Kneehigh Theatre Company out of Cornwall, England. It made three US stops, including at the Guthrie Theater in Minneapolis, before landing on Broadway at Studio 54. I saw it in March of this year and absolutely loved it, one of my favorites of the year so far. It’s innovative, fresh, and perfectly lovely. I didn’t notice any differences between the show I saw at the Guthrie and the one I saw on Broadway, except for a few casting changes. It’s a nine-person cast, some of whom function primarily as musicians and some primarily as actors, but almost all of them do some of both. Brief Encounter is technically a play (it was listed as such on the TKTS board), even though it contains just as much music as a musical. But it’s more like a play with musical interludes, rather than a traditional musical with characters breaking into song. It’s based on the Noel Coward play Still Life as well as his movie adaptation, Brief Encounter. It uses film and music to help tell the story of two people who meet at a train station and fall in love, despite the fact that they’re married. Their romance is doomed from the start, but that doesn’t stop it from being beautiful, life-changing, and buoyant.
There are frequent little vignettes in the show that interrupt the main action of the play, which makes it feel almost vaudevillian. Here is where the ensemble cast shines. Before the show starts they walk around the theater, dressed as 1930s movie theater ushers, and singing and playing songs of the period. They all play multiple characters and multiple instruments. The sweet and funny “new love” story between Stanley and Beryl and the “love again” story of Myrtle and Albert serve as a nice contrast to the doomed love story of the main characters.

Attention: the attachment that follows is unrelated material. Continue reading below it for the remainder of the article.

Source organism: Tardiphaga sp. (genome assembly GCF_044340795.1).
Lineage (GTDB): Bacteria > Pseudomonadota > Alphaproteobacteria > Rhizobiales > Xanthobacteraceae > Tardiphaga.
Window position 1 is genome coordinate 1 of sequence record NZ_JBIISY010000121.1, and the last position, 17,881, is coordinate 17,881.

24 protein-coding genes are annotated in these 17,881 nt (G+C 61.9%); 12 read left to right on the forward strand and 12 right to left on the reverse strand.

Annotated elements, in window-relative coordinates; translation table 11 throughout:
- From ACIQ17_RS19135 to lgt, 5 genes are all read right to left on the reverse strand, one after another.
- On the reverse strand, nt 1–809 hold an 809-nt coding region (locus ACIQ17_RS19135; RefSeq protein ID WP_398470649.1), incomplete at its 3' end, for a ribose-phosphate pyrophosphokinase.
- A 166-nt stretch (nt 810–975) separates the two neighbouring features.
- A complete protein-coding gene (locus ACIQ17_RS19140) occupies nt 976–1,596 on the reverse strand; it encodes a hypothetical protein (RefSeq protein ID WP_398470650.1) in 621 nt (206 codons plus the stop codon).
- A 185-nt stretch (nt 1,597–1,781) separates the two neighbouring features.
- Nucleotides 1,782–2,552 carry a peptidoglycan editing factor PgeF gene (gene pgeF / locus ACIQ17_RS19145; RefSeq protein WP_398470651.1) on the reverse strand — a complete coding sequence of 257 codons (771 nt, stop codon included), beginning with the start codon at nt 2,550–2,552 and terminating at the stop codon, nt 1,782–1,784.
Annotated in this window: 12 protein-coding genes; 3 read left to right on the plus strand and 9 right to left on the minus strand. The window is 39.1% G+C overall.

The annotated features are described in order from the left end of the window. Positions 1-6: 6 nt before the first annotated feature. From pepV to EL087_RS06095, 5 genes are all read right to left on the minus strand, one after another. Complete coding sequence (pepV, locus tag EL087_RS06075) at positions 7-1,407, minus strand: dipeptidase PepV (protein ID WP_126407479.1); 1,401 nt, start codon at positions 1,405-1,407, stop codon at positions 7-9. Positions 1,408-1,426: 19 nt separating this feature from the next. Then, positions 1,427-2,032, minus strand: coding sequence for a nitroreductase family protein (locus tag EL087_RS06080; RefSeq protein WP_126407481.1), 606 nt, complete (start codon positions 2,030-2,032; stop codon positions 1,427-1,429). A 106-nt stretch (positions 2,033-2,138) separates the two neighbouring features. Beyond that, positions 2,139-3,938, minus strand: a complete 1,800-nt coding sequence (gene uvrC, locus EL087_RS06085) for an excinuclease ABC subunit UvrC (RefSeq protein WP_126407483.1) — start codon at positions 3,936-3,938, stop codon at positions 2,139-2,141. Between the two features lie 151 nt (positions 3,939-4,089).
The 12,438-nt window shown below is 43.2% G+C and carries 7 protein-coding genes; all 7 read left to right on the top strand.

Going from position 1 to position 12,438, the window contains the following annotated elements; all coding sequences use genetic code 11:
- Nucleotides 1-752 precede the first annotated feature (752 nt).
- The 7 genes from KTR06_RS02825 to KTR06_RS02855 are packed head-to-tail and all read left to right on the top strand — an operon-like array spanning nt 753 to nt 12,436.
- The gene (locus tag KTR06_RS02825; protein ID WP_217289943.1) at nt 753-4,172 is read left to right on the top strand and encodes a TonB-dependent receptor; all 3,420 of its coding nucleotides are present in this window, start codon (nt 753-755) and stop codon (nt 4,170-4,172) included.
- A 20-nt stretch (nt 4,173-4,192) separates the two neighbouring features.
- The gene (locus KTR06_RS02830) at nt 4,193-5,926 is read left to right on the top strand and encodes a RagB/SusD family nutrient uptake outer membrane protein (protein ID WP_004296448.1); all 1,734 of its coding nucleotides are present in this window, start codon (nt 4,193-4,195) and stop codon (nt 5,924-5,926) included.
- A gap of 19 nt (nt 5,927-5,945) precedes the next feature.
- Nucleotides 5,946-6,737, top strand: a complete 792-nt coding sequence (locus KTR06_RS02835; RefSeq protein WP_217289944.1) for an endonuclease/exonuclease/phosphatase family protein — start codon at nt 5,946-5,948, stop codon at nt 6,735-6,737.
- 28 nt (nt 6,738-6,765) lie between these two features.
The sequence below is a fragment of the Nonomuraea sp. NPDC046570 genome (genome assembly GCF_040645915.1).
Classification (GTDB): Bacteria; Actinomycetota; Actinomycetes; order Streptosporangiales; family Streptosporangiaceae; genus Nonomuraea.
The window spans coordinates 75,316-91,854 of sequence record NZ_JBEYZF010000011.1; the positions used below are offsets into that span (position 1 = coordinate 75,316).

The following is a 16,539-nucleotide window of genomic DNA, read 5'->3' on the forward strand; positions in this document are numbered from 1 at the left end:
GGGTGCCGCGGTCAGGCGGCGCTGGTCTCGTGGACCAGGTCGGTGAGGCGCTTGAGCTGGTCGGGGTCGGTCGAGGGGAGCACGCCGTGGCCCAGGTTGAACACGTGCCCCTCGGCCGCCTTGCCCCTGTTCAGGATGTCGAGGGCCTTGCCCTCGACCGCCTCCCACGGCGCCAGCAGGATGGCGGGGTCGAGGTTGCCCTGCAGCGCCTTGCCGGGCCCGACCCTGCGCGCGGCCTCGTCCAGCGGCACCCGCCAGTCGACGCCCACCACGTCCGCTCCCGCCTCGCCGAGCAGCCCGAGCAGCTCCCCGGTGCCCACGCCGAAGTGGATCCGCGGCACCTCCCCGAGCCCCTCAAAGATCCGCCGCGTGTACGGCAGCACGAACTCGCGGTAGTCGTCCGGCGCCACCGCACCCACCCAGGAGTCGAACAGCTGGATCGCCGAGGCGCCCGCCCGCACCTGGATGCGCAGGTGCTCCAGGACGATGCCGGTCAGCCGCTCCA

Brief Encounter is innovative in the way that it uses media to depict the inner and outer action of the story. There’s a screen at the back of the stage where images such as sky or water are projected. At times scenes are projected onto a smaller screen made of vertical strips at the front of the stage, allowing the actors to step in and out of the picture. The train is depicted as a little toy train pulled across the stage, and also by a projection onto yet another screen pulled across the front of the stage. At one point the lovers literally swing from chandeliers. There was a Q&A after the show, and one of the actors commented that what is normally felt internally is expressed externally in this show.
Every movement is so specific, so full of meaning, that not a moment is wasted on any corner of the stage at any time during the show. From the way someone holds a teacup, to a gentle touch between lovers. It’s a delightful show that will break your heart, make you laugh, and give you hope. It feels like something that should be done at some little experimental theater, which I think it was, and I’m thrilled that it ended up on Broadway.
Update: watch a video about opening night here.